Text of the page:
The Goatman is a humanoid cryptid most commonly associated with Louisiana, Maryland and Texas. It is described as a seven foot tall hybrid creature; part man and part goat. Some claim it is a relative of the New Orleans evil chupacabra-like cryptid the Grunch. The urban legends of them often tells of it killing young couples in parked cars or scouring neighbourhoods killing family pets. There are also tales of them breaking into peoples' houses and raping its victims. And many attest from the areas that he haunts, it does not matter if you're a man or woman, he will overtake you and rape you none the less. When scared teenagers whisper about Goatman, not all agree on the form he takes. Some say he was a man who kept goats and went mad after teenagers killed his flock, driven to seek revenge against any youngster. But perhaps the most titillating version traces the origin of Goatman to the Beltsville Agricultural Research Centre, a sprawling USDA facility anchored by a big brick building appointed with white columns. In this version, a mad scientist is conducting experiments on a goat when something goes horribly wrong, turning him into a half man-half goat beast that is, naturally, hungry for blood.
He may not be as famous as his cryptid cousins Bigfoot or the Loch Ness Monster, but Goatman has a devoted following. The stories began surfacing a “long, long, long” time ago, according to Dr. Barry Pearson, a folklorist at the University of Maryland. (Which happens to be in Prince Georges County and is home to a Goatman archive.) The earliest sightings date back to 520 BCE as the Satyrs of Greek mythology, who held an almost identical role despite three thousand years.
Waterford Sheepman is an abominable creature that terrorized the small rural town of Waterford Pennsylvania in the early 1970s. It lurked in farm fields, stalking the unwitting animal in a desire to tear it apart and feed on its flesh and blood. Hundreds of people witnessed this creature, it's also referred to as Goatman.
Marylin knew of the Goatman legend as a teenager in the 70's; but along with the stories, she had also seen it with her own eyes on more than one occasion. “I lived on Baghdad Road and I saw this figure running across the dirt road at one point near the old sawmill.” She remembers that at the time there was much talk about the legend, with many people catching a glimpse of the creature darting across the road or into the brush along farm fields. She had a second encounter with the monster when she was 17, “He was there that one night I drove home and right before I turned into my driveway, there he was, running across the road and into the woods.”
According to legend, the Maryland Goatman is an axe-wielding, half-man, half-animal creature that was once a scientist who worked in the Beltsville Agricultural Research Center. The tale holds that he was experimenting on goats, the experiment went awry, and he began attacking cars with an axe, roaming the back roads of Beltsville, Maryland. A variation of the legend tells of Goatman as an old hermit who lives in the woods, seen walking alone at night along Fletchertown Road.
The Pope Lick Monster is a legendary part-man, part-goat and part-sheep creature reported to live beneath a Norfolk Southern Railroad trestle over Floyd's Fork Creek, in the Fisherville area of Louisville, Kentucky. In most accounts, the Pope Lick Monster (named after the Pope Lick Creek below the Pope Lick Train Trestle) appears as a human-goat hybrid with the grotesquely deformed body of a man. It has powerful, fur-covered goat legs, an alabaster-skinned face with an aquiline nose and wide set eyes. Short, sharp horns protrude from the forehead, nestled in long greasy hair that matched the colour of the fur on the legs.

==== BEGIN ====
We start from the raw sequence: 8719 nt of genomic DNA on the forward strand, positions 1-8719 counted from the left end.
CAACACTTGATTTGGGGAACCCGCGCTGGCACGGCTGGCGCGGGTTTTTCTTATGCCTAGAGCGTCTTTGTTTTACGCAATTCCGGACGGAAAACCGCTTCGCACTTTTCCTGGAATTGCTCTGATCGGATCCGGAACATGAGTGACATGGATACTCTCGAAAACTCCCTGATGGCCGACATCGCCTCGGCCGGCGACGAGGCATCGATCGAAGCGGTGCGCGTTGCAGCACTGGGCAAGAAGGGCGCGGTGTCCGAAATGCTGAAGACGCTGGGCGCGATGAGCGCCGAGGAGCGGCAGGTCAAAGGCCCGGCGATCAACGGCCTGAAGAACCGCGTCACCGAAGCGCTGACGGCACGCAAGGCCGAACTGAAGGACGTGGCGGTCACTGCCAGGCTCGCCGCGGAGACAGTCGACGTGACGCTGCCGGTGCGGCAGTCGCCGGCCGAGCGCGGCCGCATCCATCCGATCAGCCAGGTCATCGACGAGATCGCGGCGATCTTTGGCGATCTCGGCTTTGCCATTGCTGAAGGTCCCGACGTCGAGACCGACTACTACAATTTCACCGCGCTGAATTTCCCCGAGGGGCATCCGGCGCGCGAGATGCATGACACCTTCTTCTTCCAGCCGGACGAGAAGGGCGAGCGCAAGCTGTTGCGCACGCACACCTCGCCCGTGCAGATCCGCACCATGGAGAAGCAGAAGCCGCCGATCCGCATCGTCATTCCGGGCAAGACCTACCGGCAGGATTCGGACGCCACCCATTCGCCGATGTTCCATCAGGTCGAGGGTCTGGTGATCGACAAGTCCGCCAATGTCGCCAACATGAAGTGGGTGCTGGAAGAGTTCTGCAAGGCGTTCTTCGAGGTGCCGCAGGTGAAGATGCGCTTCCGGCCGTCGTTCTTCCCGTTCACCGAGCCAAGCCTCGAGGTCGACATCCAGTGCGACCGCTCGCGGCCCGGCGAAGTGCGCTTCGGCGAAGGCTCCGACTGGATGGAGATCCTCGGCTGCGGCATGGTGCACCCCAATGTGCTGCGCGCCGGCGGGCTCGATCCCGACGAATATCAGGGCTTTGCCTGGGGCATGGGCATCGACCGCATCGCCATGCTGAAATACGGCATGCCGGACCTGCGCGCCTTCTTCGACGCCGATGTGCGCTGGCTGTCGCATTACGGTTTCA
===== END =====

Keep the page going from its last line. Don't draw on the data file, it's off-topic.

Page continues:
Said to be seven feet tall and a "deranged cow"; the Proctor Valley Monster provides numerous points of evidence for Goatman's existence, including a footprint. The legend of the Proctor Valley Monster grew, and it is described as a 7-foot tall hairy humanoid like a Bigfoot, or sometimes a cow-like animal with its body parts in the wrong place. The Proctor Valley Monster is assumed to be responsible for the livestock mutilations that occur every now and then. The Bonita Museum in Chula Vista has a casting of a strange footprint alleged to be that of the monster. Almost identical to all goatmen stories, the Proctor Valley Monster seems like a tale told around a campfire, just right for a Hollywood B-movie. A teenage couple go parking in the woods off Proctor Valley Road, in the South-east corner of San Diego County in California. The car won't start, or maybe they had a flat tire, and the boy gets out to investigate -but he doesn't come back. The girl stays inside, terrified because she hears scratching on the outside of the car. Police find her the next day, still hiding in the car. The boyfriend? He's dead, torn and bloody, dangling from a tree, while his hands brush the car, producing scratching noises. The story sometimes has mysterious huge footprints found nearby. A local psychiatrist who once lived in Alpine quite seriously claims to have seen a Bigfoot-type creature in the hills near his house. The doctor has shied from publicity, saying he wants to write his own book on the events; but third-hand accounts say he described a 6- or 7-foot-tall, hairy creature accompanied by two similar critters. He made a plaster cast of a footprint 16 inches long and 8 inches wide. He also related many strange happenings and sounds around his home. Park rangers and other investigators could never confirm the sightings, but plenty of campers, area residents, and even a sheriff's deputy claim to have seen some large, hairy thing tromping the hills of Alpine. One investigator into Bigfoot phenomena notes that the nearby Viejas Indians have a legend of a similar creature that guards its burial grounds. Until the doctor writes his book, this is about all we'll know.